Using cost accounting in your business: the High/Low method

Today we will give you an additional tool for your arsenal, known as the ‘high low method’ of cost accounting. I know that saying ‘cost is a fascinating subject’ sounds nerdy (it is); but it is also invaluable for giving you business insight in many different ways.

Sometimes fixed costs are only fixed within certain levels of activity, you might have a situation where the more you make the cheaper it gets, or the inverse. An understanding of fixed and variable costs is therefore often insightful.

High Low method uses the following equation: y = a + b(x) where

y = total cost
a = fixed cost
b = unit or variable cost
x = amount or volume

apply it to the following:

Output (units)            Total Cost (€)

100                6000
200                7000
300                8000

what is the variable cost per unit?

Simple: it is the high total cost minus the low total cost divided by the high output minus the low output

8000 – 6000/ 300 – 100 = 2,000/200 or €10 variable cost.

What does that tell you? It tells you your fixed costs at any stage!

100×10 = 1000 in the first output of 100 units, therefore fixed costs are equal to what is left over (€5,000) and the same calculation holds true for the rest of them, at 300 units the fixed cost are still 8000 – (300 units x €10) = 5,000

So if output was 440 units total cost would be €9,400 (5,000 fixed costs + (440 units x 10 variable cost).

That is easy right? You can also use this with more complex situations where you might have ‘stepped costs’ – a ‘stepped cost’ is where a cost goes up in order to meet a new level of output. Imagine a situation whereby to make 100 widgets you need to rent one factory at €5,000 per year, to make 200 you then have to rent another factory, in this example you’d have a ‘stepped cost’ of €5,000 to make anything more than 100 widgets (assuming you can’t find efficiency or ability to do it in the first factory – we’ll pretend it alreayd runs at capacity 24/7 so you need a new place to do it).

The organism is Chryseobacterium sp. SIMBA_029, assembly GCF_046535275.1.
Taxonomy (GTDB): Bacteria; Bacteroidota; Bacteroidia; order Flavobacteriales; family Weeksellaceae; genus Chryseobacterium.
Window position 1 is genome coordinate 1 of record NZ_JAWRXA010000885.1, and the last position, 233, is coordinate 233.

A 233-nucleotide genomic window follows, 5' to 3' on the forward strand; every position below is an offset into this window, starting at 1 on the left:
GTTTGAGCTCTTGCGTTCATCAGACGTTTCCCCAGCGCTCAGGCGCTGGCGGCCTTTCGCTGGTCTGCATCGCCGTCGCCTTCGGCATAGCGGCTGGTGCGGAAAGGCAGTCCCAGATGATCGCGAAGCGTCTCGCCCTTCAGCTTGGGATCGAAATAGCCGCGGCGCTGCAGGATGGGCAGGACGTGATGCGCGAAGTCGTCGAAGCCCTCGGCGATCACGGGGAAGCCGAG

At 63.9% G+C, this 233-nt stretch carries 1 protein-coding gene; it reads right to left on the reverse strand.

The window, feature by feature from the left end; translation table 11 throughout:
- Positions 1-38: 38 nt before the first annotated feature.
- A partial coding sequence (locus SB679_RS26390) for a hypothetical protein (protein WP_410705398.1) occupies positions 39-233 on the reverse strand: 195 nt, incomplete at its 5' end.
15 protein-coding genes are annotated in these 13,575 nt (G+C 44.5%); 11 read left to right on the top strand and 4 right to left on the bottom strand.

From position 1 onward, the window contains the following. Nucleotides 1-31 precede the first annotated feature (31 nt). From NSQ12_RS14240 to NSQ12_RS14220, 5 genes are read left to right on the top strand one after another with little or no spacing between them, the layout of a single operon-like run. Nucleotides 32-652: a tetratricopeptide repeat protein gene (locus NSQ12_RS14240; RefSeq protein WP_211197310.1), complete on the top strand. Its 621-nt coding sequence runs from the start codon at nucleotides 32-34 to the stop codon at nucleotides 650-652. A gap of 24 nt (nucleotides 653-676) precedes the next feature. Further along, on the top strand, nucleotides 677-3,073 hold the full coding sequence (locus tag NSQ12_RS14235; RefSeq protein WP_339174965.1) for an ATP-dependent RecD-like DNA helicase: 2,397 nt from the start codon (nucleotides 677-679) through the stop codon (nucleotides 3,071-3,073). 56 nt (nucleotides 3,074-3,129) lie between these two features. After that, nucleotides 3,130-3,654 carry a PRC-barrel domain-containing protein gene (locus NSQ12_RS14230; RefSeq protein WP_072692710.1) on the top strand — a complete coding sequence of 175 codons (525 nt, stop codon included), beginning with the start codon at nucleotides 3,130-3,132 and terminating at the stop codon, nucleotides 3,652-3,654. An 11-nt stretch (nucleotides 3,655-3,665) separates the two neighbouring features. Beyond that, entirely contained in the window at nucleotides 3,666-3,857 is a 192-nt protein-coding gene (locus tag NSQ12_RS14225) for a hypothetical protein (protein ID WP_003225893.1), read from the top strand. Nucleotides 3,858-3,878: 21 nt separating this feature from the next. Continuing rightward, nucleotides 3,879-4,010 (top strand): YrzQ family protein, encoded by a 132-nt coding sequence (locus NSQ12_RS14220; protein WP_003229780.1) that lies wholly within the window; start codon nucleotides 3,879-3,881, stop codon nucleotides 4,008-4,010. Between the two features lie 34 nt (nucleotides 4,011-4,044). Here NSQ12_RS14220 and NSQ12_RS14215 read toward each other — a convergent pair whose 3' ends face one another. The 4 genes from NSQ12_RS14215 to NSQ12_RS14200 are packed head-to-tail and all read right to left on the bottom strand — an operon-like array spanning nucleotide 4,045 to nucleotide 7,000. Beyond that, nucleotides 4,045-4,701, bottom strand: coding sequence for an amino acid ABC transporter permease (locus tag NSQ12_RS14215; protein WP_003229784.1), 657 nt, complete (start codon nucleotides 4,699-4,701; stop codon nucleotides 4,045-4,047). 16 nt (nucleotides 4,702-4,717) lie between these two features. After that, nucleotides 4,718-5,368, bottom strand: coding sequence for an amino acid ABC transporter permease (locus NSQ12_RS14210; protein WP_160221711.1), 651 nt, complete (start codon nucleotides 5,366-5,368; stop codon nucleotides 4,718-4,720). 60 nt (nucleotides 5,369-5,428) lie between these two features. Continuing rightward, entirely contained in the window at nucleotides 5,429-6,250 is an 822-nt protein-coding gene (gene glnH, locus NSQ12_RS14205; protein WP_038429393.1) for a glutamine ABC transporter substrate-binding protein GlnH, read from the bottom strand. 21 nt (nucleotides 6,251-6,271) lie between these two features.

If that was the case you might find out that you see this:

Fixed costs remain the same up to 4,800 widgets, but after that variable costs go up 23% and you are operating factory 1 at capacity.

output:     4,000        6,000          8,000

Total costs:     36,000        69,520        79,360

What is the cost of making 5,000 widgets?


You can’t use the ‘high low’ between 4 & 6,000 units because there are cost changes within it, therefore you jump to the next sampling section that has consistency, the 6-8,000 units area and you get the following:

79,360 – 69,520 / 8,000 – 6,000 = 9,840 / 2,000 = 4.92 Variable cost (or cost per unit)

We now know that 4.92 x 8,000 = variable cost (€39,360) so the fixed cost portion of this must be €40,000! Wow? Yes, wow, because we also know that it represents two factories of fixed cost! So one factory is €20,000.

We also know that 4.92 = 23% cost increase (123%) so let’s net that down and get 4.92/1.23 = 4 and that gives us the proof of our earlier answer (for the smarties: if we figured a factory cost €20,000 then 16,000 is the cost of 4,000 units and therefore €4 a pop)

so 4 x 4000 = 16,000 and that means a fixed cost of 20,000, so far so good.

so 5000 widgets would be:

4,800 x 4 + 20,000
200 (to make the total 5,000) x 4.92 + 20,000 (for the 2nd factory)

= 19,200 + 20,000 = 39,200
= 984 + 20,000 = 20,984

add them both and you get 60,184 being the cost to make 5,000 widgets.
Now tell me there isn’t some fun in that?!

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